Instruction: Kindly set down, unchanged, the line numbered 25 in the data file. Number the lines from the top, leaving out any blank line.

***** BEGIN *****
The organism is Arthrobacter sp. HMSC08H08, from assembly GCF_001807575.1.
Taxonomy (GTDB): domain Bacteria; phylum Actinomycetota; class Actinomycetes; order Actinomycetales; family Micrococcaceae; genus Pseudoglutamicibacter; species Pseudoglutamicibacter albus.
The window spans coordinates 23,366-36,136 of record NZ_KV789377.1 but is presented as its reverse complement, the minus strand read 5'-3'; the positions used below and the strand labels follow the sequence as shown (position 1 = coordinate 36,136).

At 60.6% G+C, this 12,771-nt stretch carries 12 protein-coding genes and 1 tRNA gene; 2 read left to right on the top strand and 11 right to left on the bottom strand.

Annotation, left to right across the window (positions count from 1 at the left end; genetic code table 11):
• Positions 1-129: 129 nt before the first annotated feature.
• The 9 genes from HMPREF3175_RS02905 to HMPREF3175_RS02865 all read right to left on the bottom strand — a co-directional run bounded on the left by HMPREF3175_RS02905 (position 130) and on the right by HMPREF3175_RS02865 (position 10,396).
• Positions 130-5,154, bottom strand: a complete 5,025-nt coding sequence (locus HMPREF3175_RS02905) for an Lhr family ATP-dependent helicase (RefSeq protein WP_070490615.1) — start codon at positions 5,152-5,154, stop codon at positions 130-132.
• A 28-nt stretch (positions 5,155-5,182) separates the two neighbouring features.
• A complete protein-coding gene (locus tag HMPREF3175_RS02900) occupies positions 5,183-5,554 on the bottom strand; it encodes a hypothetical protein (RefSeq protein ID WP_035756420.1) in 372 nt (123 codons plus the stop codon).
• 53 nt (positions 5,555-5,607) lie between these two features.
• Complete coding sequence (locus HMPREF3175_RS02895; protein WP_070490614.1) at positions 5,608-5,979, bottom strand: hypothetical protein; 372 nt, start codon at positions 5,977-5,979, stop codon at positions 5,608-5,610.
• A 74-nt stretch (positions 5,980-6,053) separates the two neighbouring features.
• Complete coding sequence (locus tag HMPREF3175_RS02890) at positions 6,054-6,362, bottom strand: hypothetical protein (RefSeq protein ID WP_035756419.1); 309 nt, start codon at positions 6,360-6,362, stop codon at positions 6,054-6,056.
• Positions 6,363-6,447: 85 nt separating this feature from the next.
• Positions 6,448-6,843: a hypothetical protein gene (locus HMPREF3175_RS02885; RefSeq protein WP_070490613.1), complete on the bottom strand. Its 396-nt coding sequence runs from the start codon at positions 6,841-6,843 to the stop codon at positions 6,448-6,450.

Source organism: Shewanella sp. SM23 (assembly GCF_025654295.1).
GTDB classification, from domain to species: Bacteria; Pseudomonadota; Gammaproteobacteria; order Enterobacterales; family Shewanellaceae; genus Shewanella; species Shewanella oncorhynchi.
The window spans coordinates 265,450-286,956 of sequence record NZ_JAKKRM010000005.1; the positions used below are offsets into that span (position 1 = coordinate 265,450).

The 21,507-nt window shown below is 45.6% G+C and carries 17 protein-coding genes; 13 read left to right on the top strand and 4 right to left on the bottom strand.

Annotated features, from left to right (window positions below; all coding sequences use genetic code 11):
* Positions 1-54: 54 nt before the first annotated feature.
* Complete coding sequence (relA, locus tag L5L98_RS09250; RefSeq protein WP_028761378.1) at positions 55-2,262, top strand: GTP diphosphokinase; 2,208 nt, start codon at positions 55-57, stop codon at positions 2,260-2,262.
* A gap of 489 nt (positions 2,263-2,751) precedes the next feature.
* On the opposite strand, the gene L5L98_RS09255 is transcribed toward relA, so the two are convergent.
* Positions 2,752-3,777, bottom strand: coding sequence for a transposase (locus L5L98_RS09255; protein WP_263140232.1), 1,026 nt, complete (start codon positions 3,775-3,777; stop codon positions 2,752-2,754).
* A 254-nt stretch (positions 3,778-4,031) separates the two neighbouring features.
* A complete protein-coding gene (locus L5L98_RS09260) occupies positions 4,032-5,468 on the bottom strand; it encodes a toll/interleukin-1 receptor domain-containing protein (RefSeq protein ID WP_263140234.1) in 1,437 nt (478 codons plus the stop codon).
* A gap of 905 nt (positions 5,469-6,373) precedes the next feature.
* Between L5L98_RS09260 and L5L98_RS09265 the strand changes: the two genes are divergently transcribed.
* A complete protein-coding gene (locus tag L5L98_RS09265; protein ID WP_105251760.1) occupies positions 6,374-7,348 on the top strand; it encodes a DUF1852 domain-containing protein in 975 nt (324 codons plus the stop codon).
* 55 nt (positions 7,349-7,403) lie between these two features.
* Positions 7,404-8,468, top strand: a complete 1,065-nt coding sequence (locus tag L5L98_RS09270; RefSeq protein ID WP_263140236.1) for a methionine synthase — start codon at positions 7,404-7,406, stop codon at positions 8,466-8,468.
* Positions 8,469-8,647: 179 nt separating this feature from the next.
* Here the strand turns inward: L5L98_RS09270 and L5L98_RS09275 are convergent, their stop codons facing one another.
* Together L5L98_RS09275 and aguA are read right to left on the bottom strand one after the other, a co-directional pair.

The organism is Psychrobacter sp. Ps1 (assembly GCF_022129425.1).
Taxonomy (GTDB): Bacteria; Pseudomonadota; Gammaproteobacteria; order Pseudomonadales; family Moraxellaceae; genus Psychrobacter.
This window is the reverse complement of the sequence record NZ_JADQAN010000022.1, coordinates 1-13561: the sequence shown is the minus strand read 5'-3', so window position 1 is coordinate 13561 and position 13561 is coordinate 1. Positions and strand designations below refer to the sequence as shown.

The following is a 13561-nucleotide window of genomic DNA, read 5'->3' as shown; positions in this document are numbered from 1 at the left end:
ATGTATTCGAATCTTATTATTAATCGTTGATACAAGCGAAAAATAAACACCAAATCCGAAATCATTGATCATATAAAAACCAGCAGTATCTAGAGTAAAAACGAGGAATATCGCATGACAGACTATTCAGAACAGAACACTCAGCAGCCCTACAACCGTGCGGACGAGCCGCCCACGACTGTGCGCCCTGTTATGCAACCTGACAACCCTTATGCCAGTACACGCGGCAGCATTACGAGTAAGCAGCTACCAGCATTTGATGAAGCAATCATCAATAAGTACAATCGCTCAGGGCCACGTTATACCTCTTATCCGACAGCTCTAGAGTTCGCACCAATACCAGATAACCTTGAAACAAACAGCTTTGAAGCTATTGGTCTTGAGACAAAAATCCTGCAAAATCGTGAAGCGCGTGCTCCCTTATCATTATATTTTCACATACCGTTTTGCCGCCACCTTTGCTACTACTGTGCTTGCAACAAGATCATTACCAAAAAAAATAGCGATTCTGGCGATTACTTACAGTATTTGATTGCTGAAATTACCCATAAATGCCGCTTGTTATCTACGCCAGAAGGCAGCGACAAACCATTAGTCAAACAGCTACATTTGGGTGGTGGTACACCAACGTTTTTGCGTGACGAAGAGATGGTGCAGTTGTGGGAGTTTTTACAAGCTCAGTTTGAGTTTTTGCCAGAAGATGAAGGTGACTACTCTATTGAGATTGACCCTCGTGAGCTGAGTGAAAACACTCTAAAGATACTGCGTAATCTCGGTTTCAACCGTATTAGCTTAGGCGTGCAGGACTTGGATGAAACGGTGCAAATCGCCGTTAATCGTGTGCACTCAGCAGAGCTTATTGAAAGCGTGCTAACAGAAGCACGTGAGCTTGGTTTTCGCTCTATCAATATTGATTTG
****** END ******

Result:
* On the opposite strand, the gene L5L98_RS09255 is transcribed toward relA, so the two are convergent.